Specialized Tricross - Upgrade?

plastic_cyclist

Active Member
Location
Angus
My mate kindly gave me his old Tricross bike to get me into the sport, however, since I've been registered on here, I've seen some threads about the OEM "Spez" tyres being of sub-standard condition and its the first thing that people would replace....

If you had this bike passed over to you, what changes would you make to it ? (The seat for one as it wrecks !!)

IMG_3541.jpg
 

bikingdad90

Veteran
Personally for me, I’d change the bars for compact drops and rotate them down so they are flat and not pointing upwards as I like a level bar to rest my hands on; looks like the high seat post puts you in an aggressive position.

I’d also change the stem to a longer one if you can see the axle in front of you, general rule of thumb is the axle should be hidden. It looks quite upright so could be trying to compensate for the long seat post.

Once you have the fit sorted, I would then look at brakes and upgrade them to cartridge ones and possible uprated callipers, then ride and upgrade replace as parts wear out.
 

Specialeyes

Veteran
Location
Essex
I wouldn't worry about changing the tyres just yet. I'd make sure I'd got the items needed to change a tube/fix a puncture by the roadside (tubes, mini pump, tyre levers), possibly something to put them, along with a fiver, a bank card and a phone in - i.e.. a small saddle pack, plus a bottle cage and bottle. Maybe change the saddle for a Charge Spoon then ride the snot out of it. (within COVID guidelines, of course!) Saddles are a very personal thing, naturally, but that looks like the standard Spesh 'body geometry' jobber on there and they can be, erm, oddly discouraging to ride!

There's plenty of videos on bike fitting - I'm a big fan of the 'your heel should just touch the pedal at the bottom of its stroke without tilting your hips' method of setting the correct seat height. There's lots of spacers under the stem and the stem is flipped, so the already pretty upright position of the Tricross is rendered even more so - i.e. there's plenty of room to lower the front end if needs be.

Spend a few quid - it's a freebie, after all - on making you and the bike self-sufficient then when you've racked up some miles, decide what to upgrade first and next. And have fun doing so! ^_^


(If it were mine, I'd rotate the bars upwards so the first section on the curves of the bar tops is horizontal, flip the stem, remove some of the spacers, remove the bar tape, move the brifters further forwards such the start of the rubbers flows almost horizontally from the line of the tops and the levers are easily accessible from the 45-degree section of the drops, and replace the bar tape with something not red... for the princely sum of about a tenner for the tape, but all of that is part of the fit process so entirely personal)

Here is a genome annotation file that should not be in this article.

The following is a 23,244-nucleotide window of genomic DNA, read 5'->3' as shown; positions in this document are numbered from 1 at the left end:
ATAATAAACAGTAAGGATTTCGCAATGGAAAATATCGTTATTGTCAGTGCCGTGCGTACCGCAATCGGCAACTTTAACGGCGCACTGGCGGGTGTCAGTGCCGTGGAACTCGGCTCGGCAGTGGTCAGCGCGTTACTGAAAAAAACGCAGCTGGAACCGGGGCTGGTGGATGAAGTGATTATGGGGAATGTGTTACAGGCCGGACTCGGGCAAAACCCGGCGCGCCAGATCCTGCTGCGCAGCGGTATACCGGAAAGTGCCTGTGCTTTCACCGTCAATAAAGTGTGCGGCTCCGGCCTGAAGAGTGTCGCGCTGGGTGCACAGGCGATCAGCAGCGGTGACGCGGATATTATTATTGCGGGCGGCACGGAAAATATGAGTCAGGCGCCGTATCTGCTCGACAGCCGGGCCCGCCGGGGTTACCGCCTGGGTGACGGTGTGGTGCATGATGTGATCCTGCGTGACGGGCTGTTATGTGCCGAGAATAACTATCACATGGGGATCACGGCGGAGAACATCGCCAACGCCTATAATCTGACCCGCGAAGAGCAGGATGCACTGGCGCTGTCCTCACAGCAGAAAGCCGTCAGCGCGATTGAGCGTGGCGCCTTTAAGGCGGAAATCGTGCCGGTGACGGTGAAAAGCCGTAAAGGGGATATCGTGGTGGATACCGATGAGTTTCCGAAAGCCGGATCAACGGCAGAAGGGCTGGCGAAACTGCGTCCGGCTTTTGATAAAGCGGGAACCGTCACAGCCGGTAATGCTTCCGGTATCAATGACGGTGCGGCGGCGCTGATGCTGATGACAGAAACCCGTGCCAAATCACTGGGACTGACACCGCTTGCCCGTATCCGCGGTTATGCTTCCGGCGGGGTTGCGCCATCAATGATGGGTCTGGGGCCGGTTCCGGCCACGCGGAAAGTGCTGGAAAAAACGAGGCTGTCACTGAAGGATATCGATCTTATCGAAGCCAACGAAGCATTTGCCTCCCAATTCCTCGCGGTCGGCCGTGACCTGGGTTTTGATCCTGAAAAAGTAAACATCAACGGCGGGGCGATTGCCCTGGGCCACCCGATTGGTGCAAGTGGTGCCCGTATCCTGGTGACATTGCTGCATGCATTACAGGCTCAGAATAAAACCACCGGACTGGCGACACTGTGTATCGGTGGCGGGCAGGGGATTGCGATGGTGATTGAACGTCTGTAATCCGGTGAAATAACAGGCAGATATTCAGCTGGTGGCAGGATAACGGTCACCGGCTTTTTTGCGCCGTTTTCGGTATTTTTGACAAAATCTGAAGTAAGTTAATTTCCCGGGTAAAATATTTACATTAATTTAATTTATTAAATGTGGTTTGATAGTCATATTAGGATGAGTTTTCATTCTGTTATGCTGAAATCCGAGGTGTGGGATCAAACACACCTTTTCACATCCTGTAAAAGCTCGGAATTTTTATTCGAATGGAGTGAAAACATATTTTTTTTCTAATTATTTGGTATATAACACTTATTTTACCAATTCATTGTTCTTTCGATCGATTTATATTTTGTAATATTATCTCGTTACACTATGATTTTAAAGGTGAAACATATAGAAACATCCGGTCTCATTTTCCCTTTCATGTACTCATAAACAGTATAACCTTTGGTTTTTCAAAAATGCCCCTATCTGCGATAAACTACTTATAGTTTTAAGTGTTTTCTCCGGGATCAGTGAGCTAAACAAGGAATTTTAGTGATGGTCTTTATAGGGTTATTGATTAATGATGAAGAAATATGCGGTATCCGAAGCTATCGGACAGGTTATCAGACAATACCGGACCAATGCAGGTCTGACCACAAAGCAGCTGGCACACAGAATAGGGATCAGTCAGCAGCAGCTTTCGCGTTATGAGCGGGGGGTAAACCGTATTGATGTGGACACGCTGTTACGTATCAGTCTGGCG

OP
plastic_cyclist

plastic_cyclist

Active Member
Location
Angus
Great advice, thanks guys.

Changing the tape - never even crossed my mind, but now its been mentioned, it makes SO much sense ! as it does look horrendous!
I will take on board these tips and hopefully come out with a better version of the Tricross!

Cheers
 
OP
plastic_cyclist

plastic_cyclist

Active Member
Location
Angus
I wouldn't worry about changing the tyres just yet. I'd make sure I'd got the items needed to change a tube/fix a puncture by the roadside (tubes, mini pump, tyre levers), possibly something to put them, along with a fiver, a bank card and a phone in - i.e.. a small saddle pack, plus a bottle cage and bottle. Maybe change the saddle for a Charge Spoon then ride the snot out of it. (within COVID guidelines, of course!) Saddles are a very personal thing, naturally, but that looks like the standard Spesh 'body geometry' jobber on there and they can be, erm, oddly discouraging to ride!

There's plenty of videos on bike fitting - I'm a big fan of the 'your heel should just touch the pedal at the bottom of its stroke without tilting your hips' method of setting the correct seat height. There's lots of spacers under the stem and the stem is flipped, so the already pretty upright position of the Tricross is rendered even more so - i.e. there's plenty of room to lower the front end if needs be.

Spend a few quid - it's a freebie, after all - on making you and the bike self-sufficient then when you've racked up some miles, decide what to upgrade first and next. And have fun doing so! ^_^


(If it were mine, I'd rotate the bars upwards so the first section on the curves of the bar tops is horizontal, flip the stem, remove some of the spacers, remove the bar tape, move the brifters further forwards such the start of the rubbers flows almost horizontally from the line of the tops and the levers are easily accessible from the 45-degree section of the drops, and replace the bar tape with something not red... for the princely sum of about a tenner for the tape, but all of that is part of the fit process so entirely personal)
Just one thing on this comment, what does this part mean?

"move the brifters further forwards such the start of the rubbers flows almost horizontally from the line of the tops and the levers are easily accessible from the 45-degree section of the drops"

Cheers
 

bikingdad90

Veteran
P.S nice Mavic Askium wheelset; your friend is a fool/genius for gifting the bike to you.
 
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